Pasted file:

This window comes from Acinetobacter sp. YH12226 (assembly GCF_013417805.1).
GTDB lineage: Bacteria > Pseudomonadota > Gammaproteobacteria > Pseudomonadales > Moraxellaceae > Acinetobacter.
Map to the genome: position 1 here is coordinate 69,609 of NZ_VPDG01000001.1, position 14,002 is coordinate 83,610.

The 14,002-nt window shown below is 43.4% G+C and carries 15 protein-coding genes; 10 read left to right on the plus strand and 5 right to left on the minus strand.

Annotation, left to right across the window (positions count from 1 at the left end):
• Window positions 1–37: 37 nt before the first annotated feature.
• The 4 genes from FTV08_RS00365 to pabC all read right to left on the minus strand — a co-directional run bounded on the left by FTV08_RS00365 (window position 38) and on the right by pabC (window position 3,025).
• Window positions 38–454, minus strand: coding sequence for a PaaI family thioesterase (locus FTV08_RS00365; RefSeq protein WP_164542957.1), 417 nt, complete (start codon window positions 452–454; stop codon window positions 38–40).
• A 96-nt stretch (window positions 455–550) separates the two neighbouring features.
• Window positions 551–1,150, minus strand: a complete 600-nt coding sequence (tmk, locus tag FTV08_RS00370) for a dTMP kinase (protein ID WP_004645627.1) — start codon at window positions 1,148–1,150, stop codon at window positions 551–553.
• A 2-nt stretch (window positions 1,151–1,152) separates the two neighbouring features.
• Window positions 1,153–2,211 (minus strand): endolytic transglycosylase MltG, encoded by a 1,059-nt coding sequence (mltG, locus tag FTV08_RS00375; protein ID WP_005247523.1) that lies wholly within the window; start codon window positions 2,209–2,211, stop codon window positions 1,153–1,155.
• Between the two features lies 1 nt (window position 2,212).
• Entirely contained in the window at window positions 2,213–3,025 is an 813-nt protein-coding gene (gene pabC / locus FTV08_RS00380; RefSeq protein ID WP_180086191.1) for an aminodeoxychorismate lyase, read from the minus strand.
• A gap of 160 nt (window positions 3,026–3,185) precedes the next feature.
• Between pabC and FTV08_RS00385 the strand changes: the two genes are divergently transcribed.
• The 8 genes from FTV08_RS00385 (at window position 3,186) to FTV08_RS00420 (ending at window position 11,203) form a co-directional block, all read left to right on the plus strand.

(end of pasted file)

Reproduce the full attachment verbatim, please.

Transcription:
This window comes from Acinetobacter sp. YH12226 (assembly GCF_013417805.1).
GTDB lineage: Bacteria > Pseudomonadota > Gammaproteobacteria > Pseudomonadales > Moraxellaceae > Acinetobacter.
Map to the genome: position 1 here is coordinate 69,609 of NZ_VPDG01000001.1, position 14,002 is coordinate 83,610.

The 14,002-nt window shown below is 43.4% G+C and carries 15 protein-coding genes; 10 read left to right on the plus strand and 5 right to left on the minus strand.

Annotation, left to right across the window (positions count from 1 at the left end):
• Window positions 1–37: 37 nt before the first annotated feature.
• The 4 genes from FTV08_RS00365 to pabC all read right to left on the minus strand — a co-directional run bounded on the left by FTV08_RS00365 (window position 38) and on the right by pabC (window position 3,025).
• Window positions 38–454, minus strand: coding sequence for a PaaI family thioesterase (locus FTV08_RS00365; RefSeq protein WP_164542957.1), 417 nt, complete (start codon window positions 452–454; stop codon window positions 38–40).
• A 96-nt stretch (window positions 455–550) separates the two neighbouring features.
• Window positions 551–1,150, minus strand: a complete 600-nt coding sequence (tmk, locus tag FTV08_RS00370) for a dTMP kinase (protein ID WP_004645627.1) — start codon at window positions 1,148–1,150, stop codon at window positions 551–553.
• A 2-nt stretch (window positions 1,151–1,152) separates the two neighbouring features.
• Window positions 1,153–2,211 (minus strand): endolytic transglycosylase MltG, encoded by a 1,059-nt coding sequence (mltG, locus tag FTV08_RS00375; protein ID WP_005247523.1) that lies wholly within the window; start codon window positions 2,209–2,211, stop codon window positions 1,153–1,155.
• Between the two features lies 1 nt (window position 2,212).
• Entirely contained in the window at window positions 2,213–3,025 is an 813-nt protein-coding gene (gene pabC / locus FTV08_RS00380; RefSeq protein ID WP_180086191.1) for an aminodeoxychorismate lyase, read from the minus strand.
• A gap of 160 nt (window positions 3,026–3,185) precedes the next feature.
• Between pabC and FTV08_RS00385 the strand changes: the two genes are divergently transcribed.
• The 8 genes from FTV08_RS00385 (at window position 3,186) to FTV08_RS00420 (ending at window position 11,203) form a co-directional block, all read left to right on the plus strand.